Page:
That's one of the big reasons I came to the conclusions I did.
Conclusions? You don't have the mental rigor to understand premises, logical arguments, or any way to tell anecdote from data.
I've worked through the arguments on both sides. The anti-war side has based most of their 'arguments' on not much more than faulty premises and slogans. The few legitimate problems have been address by the pro side, e.g not enough troops on the ground, not engaging the Iraqis enough, etc. etc.
But your 'thinking' can be summed up as things you like are true, things you don't like aren't true. I've seen you do it over and over again. Scientific data you don't like is dismissed, the craziest nonsense that you do like you swallow hook, line and sinker.
Not many here respect you simply because you are a sharp fellow with no way of using reason, and no way of learning. I can only speak for myself but I don't have any respect you because you hold different views, that doesn't matter, but you can't defend anything without rationalization and the constant run around you do. And you don't understand your own rationalization process. There is no 'there' there.
Enough, I can't add anymore on this topic now.
But I do offer condolences to your family for your loss.
Markadelphia: "your questions are terribly narrow minded."
Of course they're narrow minded!! I was not asking your opinion, or for your analysis. I was asking what you think the facts are. As such, facts are inherently "narrow minded." You either have a particular fact right, or you do not. Furthermore, there are far more ways to get a fact wrong than to get it right. Now that's narrow!
For example, we should be able to agree on the fact that 2+2=4. How many ways can we get the fact wrong? Mathmaticians tell us that there are an infinite number of numbers. Therefore there are an infinite minus one number of wrong answers, and there is only one right answer. Are you going to reject that single answer because it's "narrow minded?"
Markadelphia: "it will be a pointless endeavor because you won't accept the way I will answer them"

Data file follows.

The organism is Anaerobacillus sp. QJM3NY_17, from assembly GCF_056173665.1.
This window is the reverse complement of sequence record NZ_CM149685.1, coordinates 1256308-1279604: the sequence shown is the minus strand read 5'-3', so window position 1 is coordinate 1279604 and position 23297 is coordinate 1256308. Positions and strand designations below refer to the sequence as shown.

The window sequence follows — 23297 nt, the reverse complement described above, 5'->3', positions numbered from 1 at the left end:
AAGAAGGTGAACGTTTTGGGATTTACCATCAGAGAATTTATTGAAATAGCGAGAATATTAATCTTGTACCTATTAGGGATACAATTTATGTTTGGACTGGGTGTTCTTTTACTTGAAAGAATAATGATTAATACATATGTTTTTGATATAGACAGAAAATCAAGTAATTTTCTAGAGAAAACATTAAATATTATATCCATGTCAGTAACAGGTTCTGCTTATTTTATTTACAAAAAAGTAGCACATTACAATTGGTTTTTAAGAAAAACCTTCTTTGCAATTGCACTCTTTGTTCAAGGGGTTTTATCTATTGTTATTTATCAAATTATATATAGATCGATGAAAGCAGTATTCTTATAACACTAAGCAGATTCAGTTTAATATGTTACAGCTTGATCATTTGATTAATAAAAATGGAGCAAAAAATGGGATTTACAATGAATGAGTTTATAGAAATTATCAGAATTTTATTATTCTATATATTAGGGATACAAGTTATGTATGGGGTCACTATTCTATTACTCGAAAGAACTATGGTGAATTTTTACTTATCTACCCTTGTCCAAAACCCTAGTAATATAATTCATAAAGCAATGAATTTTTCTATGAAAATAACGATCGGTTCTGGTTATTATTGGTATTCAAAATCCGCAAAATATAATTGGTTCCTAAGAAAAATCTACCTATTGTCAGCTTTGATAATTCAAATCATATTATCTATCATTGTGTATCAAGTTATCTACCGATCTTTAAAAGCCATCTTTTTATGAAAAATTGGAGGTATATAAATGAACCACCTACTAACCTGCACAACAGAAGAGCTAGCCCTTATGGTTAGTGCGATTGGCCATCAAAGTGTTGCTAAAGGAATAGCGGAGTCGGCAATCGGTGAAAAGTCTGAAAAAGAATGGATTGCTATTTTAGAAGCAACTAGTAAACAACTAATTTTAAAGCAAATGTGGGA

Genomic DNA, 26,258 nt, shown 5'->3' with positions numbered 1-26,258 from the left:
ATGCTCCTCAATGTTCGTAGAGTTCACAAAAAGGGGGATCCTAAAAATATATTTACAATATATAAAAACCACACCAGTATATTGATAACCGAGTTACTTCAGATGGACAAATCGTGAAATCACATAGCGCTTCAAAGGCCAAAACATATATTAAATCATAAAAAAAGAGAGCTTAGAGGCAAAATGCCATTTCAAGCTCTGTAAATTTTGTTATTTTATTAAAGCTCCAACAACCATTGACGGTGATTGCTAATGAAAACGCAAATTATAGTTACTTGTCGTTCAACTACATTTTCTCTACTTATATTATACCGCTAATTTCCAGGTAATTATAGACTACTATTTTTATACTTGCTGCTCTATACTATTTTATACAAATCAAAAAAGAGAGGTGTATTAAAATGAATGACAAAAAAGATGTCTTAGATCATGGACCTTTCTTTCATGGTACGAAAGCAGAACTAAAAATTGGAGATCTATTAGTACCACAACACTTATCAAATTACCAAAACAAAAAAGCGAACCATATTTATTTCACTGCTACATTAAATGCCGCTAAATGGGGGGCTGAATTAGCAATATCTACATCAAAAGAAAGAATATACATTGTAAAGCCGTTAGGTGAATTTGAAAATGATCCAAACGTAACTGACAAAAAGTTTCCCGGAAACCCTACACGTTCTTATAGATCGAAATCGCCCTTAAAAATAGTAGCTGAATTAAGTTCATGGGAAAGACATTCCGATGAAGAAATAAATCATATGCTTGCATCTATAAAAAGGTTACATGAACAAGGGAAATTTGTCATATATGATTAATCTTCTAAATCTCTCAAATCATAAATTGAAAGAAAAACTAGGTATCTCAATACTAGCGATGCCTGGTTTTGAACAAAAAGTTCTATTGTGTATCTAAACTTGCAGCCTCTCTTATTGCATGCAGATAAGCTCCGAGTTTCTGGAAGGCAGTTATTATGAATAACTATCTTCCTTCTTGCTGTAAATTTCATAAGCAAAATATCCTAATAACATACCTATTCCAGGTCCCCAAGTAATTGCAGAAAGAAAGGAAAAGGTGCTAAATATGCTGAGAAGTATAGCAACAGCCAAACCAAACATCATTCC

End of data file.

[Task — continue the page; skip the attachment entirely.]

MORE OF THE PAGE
Which says to me that you are unable to give accurate answers to even the most basic and easily established facts about Iraq. In other words, you're trying to make up your own facts!
This is why I'm convinced that you have absolutely no ability to use logic or reason. Facts are the starting point for all reasoning. Let me say this again because it's so important: Facts are the starting point for all reasoning. Without a reference to facts, any argument or reasoning is nothing more than building castles in the sky with no foundation. While it may be solid in other ways and even pretty, it has no relationship to reality and is thoroughly meaningless.
This is why no one here respects you teacher. You ignore the most basic rule of logic by refusing to use facts in making your arguments. In other words, you're just making shit up.
Markadelphia: "I've been down the path of thought that going into Iraq was a good idea. I was terribly wrong"
That's actually the opposite of me. I was not certain that going to Iraq in the first place was a good idea. I thought the reasons were accurate, but I was not sure that they were sufficient. However, once that decision was made and the debate over go/no go became water under the bridge, we wound up with a duty to the good people of Iraq to finish the job. Just wrecking the place then moving on to leave the innocent citizens of Iraq in even worse shape than before the invasion is simply wrong. Period.
Markadelphia: "go find someone with 30 years of military experience who is AGAINST the Iraq War"
There's that faulty appeal to authority fallacy again. You cannot get an accurate view of the facts or accurate analysis without checking with all those with thorough knowledge of the situation and the experience to understand it. (Why, oh why can't you get it through your thick skull that fallacies should never be used?)
Discerning the truth in conflicting statements then requires the use of the tools of reason, such as Occam's Razor, checking multiple sources to establish which statements of fact are accurate and which are not (which also plays into the reliability of those making the statements), looking for internal consistency/inconsistency and giving weight to testimony based on the established reliability of those testifying. (For example, one known liar will always be outweighed by several people known to consistently tell the truth.)